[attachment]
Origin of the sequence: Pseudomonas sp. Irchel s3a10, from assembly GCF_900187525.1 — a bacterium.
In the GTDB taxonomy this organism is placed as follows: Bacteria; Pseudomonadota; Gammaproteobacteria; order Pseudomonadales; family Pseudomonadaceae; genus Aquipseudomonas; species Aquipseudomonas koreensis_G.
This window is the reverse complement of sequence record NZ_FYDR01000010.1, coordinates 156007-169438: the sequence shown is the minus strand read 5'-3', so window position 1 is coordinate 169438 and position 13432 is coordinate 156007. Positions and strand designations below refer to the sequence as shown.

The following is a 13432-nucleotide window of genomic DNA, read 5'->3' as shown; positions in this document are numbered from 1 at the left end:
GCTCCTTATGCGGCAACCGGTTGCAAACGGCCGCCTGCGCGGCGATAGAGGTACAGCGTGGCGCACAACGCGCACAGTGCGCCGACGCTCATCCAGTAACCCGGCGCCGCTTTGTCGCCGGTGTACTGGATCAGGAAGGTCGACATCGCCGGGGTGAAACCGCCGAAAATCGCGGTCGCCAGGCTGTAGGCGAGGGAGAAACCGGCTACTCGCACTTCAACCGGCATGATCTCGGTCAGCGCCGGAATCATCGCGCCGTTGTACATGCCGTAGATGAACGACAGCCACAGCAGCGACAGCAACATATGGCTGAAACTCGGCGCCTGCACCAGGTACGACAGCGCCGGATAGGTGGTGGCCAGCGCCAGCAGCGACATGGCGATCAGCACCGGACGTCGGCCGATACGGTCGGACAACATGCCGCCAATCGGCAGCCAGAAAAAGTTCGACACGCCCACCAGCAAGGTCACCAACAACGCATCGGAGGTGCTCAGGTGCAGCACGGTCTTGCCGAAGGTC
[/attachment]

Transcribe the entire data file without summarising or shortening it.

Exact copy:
Origin of the sequence: Pseudomonas sp. Irchel s3a10, from assembly GCF_900187525.1 — a bacterium.
In the GTDB taxonomy this organism is placed as follows: Bacteria; Pseudomonadota; Gammaproteobacteria; order Pseudomonadales; family Pseudomonadaceae; genus Aquipseudomonas; species Aquipseudomonas koreensis_G.
This window is the reverse complement of sequence record NZ_FYDR01000010.1, coordinates 156007-169438: the sequence shown is the minus strand read 5'-3', so window position 1 is coordinate 169438 and position 13432 is coordinate 156007. Positions and strand designations below refer to the sequence as shown.

The following is a 13432-nucleotide window of genomic DNA, read 5'->3' as shown; positions in this document are numbered from 1 at the left end:
GCTCCTTATGCGGCAACCGGTTGCAAACGGCCGCCTGCGCGGCGATAGAGGTACAGCGTGGCGCACAACGCGCACAGTGCGCCGACGCTCATCCAGTAACCCGGCGCCGCTTTGTCGCCGGTGTACTGGATCAGGAAGGTCGACATCGCCGGGGTGAAACCGCCGAAAATCGCGGTCGCCAGGCTGTAGGCGAGGGAGAAACCGGCTACTCGCACTTCAACCGGCATGATCTCGGTCAGCGCCGGAATCATCGCGCCGTTGTACATGCCGTAGATGAACGACAGCCACAGCAGCGACAGCAACATATGGCTGAAACTCGGCGCCTGCACCAGGTACGACAGCGCCGGATAGGTGGTGGCCAGCGCCAGCAGCGACATGGCGATCAGCACCGGACGTCGGCCGATACGGTCGGACAACATGCCGCCAATCGGCAGCCAGAAAAAGTTCGACACGCCCACCAGCAAGGTCACCAACAACGCATCGGAGGTGCTCAGGTGCAGCACGGTCTTGCCGAAGGTC